Start Macros enabling and updating

Macros enabling and updating

If you are like most people, after you find/create and start using your first macro you may soon find yourself with dozens, if not hundreds or more.

Just open a new Word document and save it as (Word 2003) or macro-enabled (Word 2007 and higher).

I recommend saving one in Word's startup folder to load automatically when Word starts for general macros that you use frequently (e.g., My Frequent Macros.dotm) and another to your templates folder that you can loaded manually when you need it for the macros that you only occasionally or seldom use (e.g My Dusty Macros.dotm).

Word8.0) Update: 11-Dec: It seems that for a few cases so far, this solution doesn’t resolve the issue.

I will post back if and when I discover a solution for those cases too, though simply uninstalling the update mentioned at the beginning of this post may be a solution until a fix is released.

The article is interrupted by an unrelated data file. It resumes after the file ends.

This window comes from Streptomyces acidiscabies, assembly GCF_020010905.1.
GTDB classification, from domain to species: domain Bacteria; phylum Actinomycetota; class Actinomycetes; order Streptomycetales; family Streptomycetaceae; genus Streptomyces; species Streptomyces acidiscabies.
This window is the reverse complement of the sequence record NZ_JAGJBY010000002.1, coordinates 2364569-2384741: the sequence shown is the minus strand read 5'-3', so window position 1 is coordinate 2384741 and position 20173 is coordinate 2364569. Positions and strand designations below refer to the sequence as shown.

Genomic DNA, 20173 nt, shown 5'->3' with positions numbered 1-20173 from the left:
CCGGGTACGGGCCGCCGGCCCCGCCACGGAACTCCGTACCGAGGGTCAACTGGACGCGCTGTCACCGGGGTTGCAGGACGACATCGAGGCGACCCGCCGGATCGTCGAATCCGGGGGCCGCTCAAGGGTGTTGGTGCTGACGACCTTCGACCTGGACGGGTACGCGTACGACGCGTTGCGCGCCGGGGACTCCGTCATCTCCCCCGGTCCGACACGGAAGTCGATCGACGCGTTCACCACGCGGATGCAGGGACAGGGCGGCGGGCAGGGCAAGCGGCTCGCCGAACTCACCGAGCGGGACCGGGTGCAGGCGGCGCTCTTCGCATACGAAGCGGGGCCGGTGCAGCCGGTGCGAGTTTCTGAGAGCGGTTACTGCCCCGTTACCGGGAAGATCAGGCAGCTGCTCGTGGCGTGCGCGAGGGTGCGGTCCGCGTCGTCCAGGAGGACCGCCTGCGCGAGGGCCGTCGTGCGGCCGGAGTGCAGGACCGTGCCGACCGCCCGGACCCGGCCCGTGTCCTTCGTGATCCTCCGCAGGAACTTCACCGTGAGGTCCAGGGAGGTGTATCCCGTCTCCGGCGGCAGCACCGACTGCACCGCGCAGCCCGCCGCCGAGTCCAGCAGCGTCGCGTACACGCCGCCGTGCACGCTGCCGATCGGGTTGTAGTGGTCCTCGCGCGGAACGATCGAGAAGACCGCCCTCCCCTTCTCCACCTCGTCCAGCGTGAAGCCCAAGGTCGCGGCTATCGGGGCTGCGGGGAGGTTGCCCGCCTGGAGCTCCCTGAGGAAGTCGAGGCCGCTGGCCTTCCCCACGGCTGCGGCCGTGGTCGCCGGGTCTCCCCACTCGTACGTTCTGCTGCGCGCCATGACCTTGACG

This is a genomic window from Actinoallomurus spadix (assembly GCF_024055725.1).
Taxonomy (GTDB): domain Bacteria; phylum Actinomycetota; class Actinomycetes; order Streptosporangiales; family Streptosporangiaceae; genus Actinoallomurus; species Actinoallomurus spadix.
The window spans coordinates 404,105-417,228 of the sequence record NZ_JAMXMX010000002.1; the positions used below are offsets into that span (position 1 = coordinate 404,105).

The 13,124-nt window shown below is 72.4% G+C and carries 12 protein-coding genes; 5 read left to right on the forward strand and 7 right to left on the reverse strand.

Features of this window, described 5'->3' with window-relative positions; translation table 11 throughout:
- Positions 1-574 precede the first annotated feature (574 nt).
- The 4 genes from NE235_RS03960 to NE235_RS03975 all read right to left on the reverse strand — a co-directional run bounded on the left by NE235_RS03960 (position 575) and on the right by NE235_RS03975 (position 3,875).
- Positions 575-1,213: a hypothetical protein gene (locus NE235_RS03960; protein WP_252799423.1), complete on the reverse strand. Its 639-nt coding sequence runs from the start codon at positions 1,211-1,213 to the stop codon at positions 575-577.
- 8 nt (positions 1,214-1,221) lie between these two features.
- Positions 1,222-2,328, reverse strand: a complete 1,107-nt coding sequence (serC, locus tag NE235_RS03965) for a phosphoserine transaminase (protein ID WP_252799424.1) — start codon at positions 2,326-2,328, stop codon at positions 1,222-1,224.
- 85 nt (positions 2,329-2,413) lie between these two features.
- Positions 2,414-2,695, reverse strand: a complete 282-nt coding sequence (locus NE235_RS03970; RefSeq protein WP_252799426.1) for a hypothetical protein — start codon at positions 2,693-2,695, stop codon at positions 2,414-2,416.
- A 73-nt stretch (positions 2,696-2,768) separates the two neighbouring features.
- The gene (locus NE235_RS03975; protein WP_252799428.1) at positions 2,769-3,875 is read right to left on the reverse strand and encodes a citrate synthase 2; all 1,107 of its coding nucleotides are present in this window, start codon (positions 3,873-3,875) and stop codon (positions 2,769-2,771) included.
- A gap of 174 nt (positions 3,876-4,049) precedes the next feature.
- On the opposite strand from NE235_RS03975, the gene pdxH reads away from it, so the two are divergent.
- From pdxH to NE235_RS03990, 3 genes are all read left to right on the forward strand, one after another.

The VBA procedure (procedure, routine or macro) shown below performs the common and often requested task of updating document fields. See the section Organizing Your Macros/Template Add-Ins below for more information. If not displayed, press CTRL r (or use the VBE "View" menu and select "Project Explorer") to display the top left "Project" pane. If not displayed, press F4 to do display the bottom left "Properties" pane. Use the drag bar between the panes to adjust as appropriate. The large white panel on the right is the "Code" pane. The macro is created in a new standard module "New Macros." The module is stored in the modules folder as part of the Normal template.

It can be used in all versions of Word (Word 97 through 2013). As you realize the benefits of macros and install more or begin creating your own you will want to organize your macros for more efficient management.

That should open explorer to the Temp folder and you then need to look in the Excel8.0 and VBE folders for the files.

(if your issue is with a program other than Excel, look for the folder related to that application – e.g.

This can result from line wrapping in the e-mail editor or other source editor.

This issue can be fixed by joining the broken line in one of two methods: There is almost always more than one way to skin a cat.

We will use it as a representative example macro in the discussion that follows. See the section Organizing Your Macros/Template Add-Ins below for more information.